In keeping with its theme 'What Do Readers Want?', ReaderCon provided con-goers an opportunity to share their thoughts by placing huge boards on-site. I was excited to read what people had to say and how I could use this to gauge my own place in the industry.
One of the things that delighted me was seeing these posts asking for books set in other regions. My novella Cover (Story) Girl is set in Aklan, so this was good news for me. Don't get me wrong; I love romances set in Manila! It's the heart of all the action. It's crazy and cosmopolitan but it can also be quirky and quaint. But there's always room for romances set elsewhere. I believe it's a sign of a healthy publishing environment when we can offer reader diverse choices. And not just in romance, of course.
One of the suggestions here actually touches on one of my upcoming projects. :) I wish I could claim it so that I know I won't back out of it! But I've got so many things lined up that it's better for me to take it one day at a time -- I get writing ADHD. Even if I don't end up writing it, I will be very happy if someone else will.
Another interesting aspect about browsing through the replies is that you really get a range of responses. You'll have people clamoring for one thing, and then see someone ask for something totally different. More evidence that the Filipino audience is eager for more. The challenge is up to writers to answer these demands as quickly and as substantially as possible.
Then you find the most unexpected requests. What else can I say? To each his own!
Mortimer J. Adler and Charles Van Doren's How to Read a Book has this advice to dispense to readers: Your first judgment will naturally be one of taste. You will say not only that you like or dislike a book, but also why [...] The better you can reflectively discern the causes of your pleasure in reading fiction or poetry, the nearer you will come to knowing the artistic values in the literary work itself. I think that ReaderCon constantly reminds Filipino readers to speak up and be heard, to voice their opinions, to identify what works for them and what doesn't, and to allow them a forum where they can interact with authors and publishers. It's another way to aid all of us discover the artistic values within the works we read and demand whatever our reading needs require.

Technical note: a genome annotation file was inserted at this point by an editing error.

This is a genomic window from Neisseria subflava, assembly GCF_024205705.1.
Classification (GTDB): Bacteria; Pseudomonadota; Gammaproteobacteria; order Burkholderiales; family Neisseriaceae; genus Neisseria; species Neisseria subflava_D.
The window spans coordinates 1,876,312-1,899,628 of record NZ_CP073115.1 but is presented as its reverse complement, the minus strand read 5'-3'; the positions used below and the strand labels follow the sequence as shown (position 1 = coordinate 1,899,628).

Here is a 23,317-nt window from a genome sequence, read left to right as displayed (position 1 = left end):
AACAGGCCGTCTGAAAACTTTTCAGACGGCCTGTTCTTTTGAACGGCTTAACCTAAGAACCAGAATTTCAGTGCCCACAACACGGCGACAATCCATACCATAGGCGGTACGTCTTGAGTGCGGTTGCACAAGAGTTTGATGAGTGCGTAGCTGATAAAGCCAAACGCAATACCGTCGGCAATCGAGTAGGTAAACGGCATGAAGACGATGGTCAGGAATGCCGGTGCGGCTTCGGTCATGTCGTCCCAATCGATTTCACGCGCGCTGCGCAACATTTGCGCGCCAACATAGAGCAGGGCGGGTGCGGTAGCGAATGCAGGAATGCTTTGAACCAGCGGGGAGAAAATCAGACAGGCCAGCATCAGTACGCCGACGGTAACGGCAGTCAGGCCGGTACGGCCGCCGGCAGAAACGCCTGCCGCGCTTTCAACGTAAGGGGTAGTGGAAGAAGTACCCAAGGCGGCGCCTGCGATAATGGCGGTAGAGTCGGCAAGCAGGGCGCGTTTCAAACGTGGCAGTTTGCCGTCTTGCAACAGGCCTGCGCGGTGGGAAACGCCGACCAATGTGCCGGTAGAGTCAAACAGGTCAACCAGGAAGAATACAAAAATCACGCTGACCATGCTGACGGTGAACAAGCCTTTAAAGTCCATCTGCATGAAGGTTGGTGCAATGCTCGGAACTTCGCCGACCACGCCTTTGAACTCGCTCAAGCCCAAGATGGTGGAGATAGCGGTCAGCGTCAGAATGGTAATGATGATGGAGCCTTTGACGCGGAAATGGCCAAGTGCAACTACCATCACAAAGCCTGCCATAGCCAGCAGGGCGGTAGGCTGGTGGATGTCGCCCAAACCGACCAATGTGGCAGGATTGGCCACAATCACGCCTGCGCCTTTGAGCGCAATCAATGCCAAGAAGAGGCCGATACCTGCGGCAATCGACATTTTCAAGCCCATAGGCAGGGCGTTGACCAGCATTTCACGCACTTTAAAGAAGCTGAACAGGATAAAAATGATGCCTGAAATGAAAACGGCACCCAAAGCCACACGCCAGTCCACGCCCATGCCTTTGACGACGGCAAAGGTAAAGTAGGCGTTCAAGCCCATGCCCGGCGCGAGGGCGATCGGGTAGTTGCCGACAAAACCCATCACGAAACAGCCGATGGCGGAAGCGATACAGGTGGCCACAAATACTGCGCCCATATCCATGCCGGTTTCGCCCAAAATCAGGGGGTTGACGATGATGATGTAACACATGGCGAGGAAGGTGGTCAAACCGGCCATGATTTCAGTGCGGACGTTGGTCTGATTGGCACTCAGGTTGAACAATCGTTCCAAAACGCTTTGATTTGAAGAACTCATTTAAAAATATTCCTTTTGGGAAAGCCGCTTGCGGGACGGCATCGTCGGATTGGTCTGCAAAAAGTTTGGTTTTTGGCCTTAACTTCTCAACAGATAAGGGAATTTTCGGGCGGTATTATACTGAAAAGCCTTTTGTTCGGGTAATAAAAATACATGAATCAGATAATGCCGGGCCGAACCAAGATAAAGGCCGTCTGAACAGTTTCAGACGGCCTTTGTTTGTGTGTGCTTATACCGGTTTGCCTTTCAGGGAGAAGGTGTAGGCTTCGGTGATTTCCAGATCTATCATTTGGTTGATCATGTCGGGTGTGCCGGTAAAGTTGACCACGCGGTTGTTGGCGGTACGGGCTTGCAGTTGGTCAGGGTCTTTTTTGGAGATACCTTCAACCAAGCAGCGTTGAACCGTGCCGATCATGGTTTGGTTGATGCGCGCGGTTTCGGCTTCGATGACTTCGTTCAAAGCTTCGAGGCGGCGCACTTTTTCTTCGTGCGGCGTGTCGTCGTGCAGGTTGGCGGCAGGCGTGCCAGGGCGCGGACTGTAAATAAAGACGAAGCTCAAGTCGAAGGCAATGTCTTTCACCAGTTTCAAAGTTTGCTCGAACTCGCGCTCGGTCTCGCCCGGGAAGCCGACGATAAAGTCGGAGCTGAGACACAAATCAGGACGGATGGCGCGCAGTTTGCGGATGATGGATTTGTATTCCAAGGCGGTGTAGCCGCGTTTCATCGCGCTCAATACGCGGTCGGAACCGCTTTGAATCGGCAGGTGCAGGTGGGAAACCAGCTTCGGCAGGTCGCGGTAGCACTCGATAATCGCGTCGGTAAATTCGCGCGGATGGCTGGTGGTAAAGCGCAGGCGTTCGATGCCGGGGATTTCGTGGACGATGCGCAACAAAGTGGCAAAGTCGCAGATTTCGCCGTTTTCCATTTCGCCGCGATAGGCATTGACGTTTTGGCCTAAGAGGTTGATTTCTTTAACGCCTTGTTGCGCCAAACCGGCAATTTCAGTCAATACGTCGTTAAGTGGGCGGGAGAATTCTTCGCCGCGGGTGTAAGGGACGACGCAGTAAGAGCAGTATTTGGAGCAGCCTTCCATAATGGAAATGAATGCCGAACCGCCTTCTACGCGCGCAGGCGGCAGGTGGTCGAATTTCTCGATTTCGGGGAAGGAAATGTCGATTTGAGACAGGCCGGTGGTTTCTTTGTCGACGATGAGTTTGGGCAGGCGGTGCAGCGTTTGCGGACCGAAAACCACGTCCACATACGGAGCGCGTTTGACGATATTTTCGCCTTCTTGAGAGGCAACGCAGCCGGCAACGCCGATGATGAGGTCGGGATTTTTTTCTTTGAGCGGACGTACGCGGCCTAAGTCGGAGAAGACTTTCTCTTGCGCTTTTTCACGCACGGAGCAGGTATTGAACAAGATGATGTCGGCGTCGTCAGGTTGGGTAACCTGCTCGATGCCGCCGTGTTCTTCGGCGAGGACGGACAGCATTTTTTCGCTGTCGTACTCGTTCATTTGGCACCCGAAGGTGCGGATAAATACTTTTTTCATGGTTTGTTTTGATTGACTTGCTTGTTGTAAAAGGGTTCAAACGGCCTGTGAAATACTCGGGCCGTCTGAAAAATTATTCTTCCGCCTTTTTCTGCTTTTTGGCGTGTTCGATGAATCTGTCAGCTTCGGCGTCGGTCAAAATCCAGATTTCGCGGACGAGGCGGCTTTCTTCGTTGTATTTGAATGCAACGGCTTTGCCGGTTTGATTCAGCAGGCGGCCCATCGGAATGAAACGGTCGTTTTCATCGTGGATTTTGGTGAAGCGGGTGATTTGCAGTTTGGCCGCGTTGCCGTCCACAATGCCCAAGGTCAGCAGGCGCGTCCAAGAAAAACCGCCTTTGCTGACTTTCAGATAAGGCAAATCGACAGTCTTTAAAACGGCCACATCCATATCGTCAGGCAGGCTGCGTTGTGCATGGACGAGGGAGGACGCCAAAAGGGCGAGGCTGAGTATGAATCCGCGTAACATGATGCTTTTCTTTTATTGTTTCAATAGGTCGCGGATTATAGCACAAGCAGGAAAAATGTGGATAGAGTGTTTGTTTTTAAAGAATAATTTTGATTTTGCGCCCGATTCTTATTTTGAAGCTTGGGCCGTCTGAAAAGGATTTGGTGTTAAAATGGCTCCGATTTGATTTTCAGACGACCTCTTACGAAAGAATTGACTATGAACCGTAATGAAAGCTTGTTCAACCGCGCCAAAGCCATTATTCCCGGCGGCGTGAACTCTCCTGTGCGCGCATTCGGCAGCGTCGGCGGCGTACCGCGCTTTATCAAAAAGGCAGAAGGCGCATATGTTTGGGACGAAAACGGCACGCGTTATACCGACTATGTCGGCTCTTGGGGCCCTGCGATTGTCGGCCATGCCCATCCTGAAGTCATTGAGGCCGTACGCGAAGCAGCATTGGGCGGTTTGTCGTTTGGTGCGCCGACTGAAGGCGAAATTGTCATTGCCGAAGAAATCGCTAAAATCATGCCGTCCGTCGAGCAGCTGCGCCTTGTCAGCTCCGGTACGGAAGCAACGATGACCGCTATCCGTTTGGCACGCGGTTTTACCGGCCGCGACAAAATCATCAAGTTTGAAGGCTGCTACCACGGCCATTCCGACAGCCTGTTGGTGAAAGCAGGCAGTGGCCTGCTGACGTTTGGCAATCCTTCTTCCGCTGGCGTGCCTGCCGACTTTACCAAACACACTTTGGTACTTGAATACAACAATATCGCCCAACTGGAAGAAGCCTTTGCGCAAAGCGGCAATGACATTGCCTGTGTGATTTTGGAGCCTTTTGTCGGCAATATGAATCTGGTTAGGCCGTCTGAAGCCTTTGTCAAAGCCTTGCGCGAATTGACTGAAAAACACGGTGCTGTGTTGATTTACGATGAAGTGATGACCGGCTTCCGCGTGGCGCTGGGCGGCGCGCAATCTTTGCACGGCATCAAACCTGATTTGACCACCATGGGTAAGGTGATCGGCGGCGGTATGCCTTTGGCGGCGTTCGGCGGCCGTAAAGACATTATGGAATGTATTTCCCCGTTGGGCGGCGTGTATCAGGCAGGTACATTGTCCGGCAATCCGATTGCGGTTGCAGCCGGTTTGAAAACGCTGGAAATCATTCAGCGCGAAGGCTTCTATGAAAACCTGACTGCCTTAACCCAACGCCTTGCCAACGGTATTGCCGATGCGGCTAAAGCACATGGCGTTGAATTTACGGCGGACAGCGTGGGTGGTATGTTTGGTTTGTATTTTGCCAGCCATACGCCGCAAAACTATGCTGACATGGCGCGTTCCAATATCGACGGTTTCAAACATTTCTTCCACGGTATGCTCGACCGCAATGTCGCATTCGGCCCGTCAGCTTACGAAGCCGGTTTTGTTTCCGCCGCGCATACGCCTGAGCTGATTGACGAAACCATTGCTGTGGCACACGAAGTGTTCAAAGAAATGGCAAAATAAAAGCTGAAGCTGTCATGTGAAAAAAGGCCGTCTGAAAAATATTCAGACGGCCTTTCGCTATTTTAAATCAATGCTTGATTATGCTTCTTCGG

Congratulations to the organizers of Filipino ReaderCon and to all Filipino readers, because really, this is all about you. Us. See you again next year!
BONUS: One of the other boards asked who your favorite author was.
Someone wrote down EL James of Fifty Shades of Grey fame. Someone else couldn't resist adding, 'Tigang ka daw po ba?' (Tigang means dry or barren soil, but is also used to refer to someone who hasn't had sex in a while). No judgment, but it definitely made me smile.